8 Tips to Manage Asthma Triggers

Identifying asthma triggers is an important step in managing this condition, which are often allergic or seasonal. In addition, we've got 8 easy lifestyle tips to make sure you or your loved one stays breathing easy. 

Bruce and Jeanne Lubin
3-minute read

Take a Deep Breath with These 8 Asthma Tips


Start with some caffeine. A cup of high-test coffee or two cans of caffeinated soda can help open your airways. Caffeine is similar to one of the main medications used to treat asthma. See if your doc gives you the thumbs up to give it a try for non-emergency situations.

Take Up an Instrument

Consider taking up a wind instrument, like a trumpet, clarinet, or saxophone. These instruments can increase lung capacity, strengthen the diaphragm, and diminish asthma symptoms. The only catch is that you have to keep your instrument clean. Otherwise, mold and bacteria can make your symptoms worse!

Exercise, Rest, Repeat

If exercise tends to trigger your asthma, switch to a sport that includes breaks. Instead of running that 5K, try tennis, golf, yoga, volleyball, or softball. These sports have moments downtime when you’ll have a few seconds to catch your breath before getting back into the action, and it might be just enough of a “breather” to prevent an attack. Ask your doctor if one of these sports could work for you.

Eat Your Fruits and Veggies

Some studies have shown that the antioxidants lycopene and beta-carotene may help people whose asthma is triggered by exercise. Tomatoes (in many forms, including raw, cooked, and processed) offer a particularly concentrated form of lycopene. Other good sources are apricots, guavas, and watermelon. Carrots, of course, are an excellent source of beta-carotene, as are pumpkins, sweet potatoes, and dark, leafy greens. Add more of these healthy foods to your diet, and you just might be breathing easier!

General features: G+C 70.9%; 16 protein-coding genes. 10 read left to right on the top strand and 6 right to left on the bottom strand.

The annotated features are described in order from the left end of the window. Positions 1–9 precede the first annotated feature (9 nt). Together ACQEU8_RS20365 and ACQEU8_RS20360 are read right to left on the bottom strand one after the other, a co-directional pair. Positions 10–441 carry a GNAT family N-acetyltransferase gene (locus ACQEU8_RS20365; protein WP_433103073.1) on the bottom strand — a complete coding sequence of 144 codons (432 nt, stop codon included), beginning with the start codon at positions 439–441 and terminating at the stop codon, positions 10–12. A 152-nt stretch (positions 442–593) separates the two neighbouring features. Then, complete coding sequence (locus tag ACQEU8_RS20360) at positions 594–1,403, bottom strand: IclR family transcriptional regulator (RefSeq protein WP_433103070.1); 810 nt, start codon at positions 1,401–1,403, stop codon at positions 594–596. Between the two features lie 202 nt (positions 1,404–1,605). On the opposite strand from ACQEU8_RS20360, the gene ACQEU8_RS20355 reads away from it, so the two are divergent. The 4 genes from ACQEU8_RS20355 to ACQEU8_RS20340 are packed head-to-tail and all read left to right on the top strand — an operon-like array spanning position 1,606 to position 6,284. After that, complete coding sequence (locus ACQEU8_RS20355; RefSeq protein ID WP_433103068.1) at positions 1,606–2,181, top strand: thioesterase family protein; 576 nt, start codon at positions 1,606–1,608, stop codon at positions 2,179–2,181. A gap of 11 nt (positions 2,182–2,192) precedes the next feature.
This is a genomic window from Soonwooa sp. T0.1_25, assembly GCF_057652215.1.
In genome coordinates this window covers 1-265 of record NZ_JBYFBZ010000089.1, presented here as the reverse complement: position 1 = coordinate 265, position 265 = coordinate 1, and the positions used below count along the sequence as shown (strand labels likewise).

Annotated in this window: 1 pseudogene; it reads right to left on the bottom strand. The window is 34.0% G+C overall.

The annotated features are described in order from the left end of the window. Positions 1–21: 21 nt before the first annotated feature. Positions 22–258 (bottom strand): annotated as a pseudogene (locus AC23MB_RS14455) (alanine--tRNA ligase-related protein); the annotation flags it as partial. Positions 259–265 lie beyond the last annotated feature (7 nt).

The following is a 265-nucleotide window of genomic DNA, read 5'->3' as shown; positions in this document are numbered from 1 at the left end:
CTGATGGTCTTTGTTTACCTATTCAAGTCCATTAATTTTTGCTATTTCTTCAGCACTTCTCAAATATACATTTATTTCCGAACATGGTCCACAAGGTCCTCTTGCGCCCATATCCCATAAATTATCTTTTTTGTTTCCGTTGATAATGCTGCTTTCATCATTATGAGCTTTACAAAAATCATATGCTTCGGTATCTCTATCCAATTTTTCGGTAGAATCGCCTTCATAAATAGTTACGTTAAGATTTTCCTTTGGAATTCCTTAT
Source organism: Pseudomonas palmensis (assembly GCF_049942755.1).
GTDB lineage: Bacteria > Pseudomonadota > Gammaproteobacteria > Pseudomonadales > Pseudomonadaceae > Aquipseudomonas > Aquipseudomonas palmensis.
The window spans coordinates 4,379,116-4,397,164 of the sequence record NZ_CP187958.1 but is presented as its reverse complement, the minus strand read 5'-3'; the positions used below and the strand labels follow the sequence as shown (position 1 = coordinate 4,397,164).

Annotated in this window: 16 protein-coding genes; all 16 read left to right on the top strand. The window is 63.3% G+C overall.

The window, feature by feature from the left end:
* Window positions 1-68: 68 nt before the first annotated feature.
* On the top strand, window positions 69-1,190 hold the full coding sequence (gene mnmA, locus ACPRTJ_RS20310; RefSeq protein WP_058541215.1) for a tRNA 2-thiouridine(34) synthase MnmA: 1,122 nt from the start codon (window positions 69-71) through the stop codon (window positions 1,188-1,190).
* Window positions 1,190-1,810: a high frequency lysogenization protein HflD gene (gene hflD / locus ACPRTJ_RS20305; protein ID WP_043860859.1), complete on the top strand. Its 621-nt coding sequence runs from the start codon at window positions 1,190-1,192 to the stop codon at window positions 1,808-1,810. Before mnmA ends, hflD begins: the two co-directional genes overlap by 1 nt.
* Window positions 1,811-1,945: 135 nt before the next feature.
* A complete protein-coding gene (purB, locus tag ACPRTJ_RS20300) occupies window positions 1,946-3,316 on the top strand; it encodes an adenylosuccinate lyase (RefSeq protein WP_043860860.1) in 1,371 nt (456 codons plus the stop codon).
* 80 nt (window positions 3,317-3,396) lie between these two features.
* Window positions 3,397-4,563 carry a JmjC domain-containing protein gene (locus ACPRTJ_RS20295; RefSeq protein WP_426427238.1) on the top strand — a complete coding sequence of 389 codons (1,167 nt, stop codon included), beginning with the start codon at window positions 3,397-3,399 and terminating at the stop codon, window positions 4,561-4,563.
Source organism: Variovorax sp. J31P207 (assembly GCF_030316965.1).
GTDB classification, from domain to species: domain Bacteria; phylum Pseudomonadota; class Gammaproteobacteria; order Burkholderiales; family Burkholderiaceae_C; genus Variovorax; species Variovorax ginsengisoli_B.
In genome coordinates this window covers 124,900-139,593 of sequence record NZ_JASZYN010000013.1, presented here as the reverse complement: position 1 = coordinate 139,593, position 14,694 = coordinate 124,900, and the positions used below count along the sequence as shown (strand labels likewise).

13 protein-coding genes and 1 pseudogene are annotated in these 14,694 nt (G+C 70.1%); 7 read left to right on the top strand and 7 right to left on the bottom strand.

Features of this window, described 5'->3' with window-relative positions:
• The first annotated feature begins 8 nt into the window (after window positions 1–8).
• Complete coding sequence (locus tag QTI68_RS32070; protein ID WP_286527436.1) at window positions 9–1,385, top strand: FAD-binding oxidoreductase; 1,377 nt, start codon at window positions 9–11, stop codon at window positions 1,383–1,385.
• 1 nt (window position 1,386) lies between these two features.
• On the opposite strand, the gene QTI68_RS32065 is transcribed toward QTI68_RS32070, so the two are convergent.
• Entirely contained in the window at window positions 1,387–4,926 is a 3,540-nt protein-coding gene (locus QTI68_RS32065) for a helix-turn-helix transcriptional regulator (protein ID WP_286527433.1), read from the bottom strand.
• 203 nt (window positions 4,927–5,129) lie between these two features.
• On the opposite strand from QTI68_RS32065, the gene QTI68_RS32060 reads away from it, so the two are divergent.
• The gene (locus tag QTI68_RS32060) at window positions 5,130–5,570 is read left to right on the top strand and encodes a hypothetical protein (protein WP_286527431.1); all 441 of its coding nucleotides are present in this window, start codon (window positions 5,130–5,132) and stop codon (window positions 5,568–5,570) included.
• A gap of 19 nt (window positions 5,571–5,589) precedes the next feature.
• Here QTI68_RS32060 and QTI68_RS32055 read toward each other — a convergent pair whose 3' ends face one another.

Cover Up in Cold Weather

Some people find cold air invigorating, but if you have asthma you should take care because that bracing blast can provoke an attack. On cold winter days, cover your mouth or nose with a scarf or shawl so that you’re always breathing in nice warm, humid air.

Send Smells Packing

Just as air temperature can affect asthma, so too can strong food odors. When you’re frying up onions or using lots of spices, use an exhaust fan or open a window to send those smells outside and keep your lungs happy.

Mind the Mold

Keep the bathroom clean. Mold buildup in the home can trigger asthma, and the bathroom is usually ground zero. Use the bathroom fan to help whisk away excess humidity. Also, after you take a shower, wipe down the tiles with a towel or a squeegee so that mold never has a chance to start growing and irritating your lungs. It may take a few minutes of extra work a day, but it’s worth it for the relief it will provide you.

Root Out Those Roaches

Cockroaches are a known asthma trigger. They produce substances that can cause allergies and aggravate asthma symptoms. What’s worse, they’re troublesome both living and dead because as they decompose they create a dust that can trigger an attack. To eliminate roaches, sprinkle boric acid wherever you’ve seen the pests, usually in the kitchen and bathroom; keep humid areas like the kitchen sink, bathroom sink, and shower dry after using them; and store food in air-tight containers in the pantry.

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About the Author

Bruce and Jeanne Lubin

Bruce Lubin and Jeanne Bossolina-Lubin are the proud parents of three boys and more than a dozen books. After saving thousands per year using everyday tips and simple lifehacks, they started their own business in the hopes of sharing their knowledge with others. They have been known to go into their friends' refrigerators to turn their eggs upside down so that they last longer.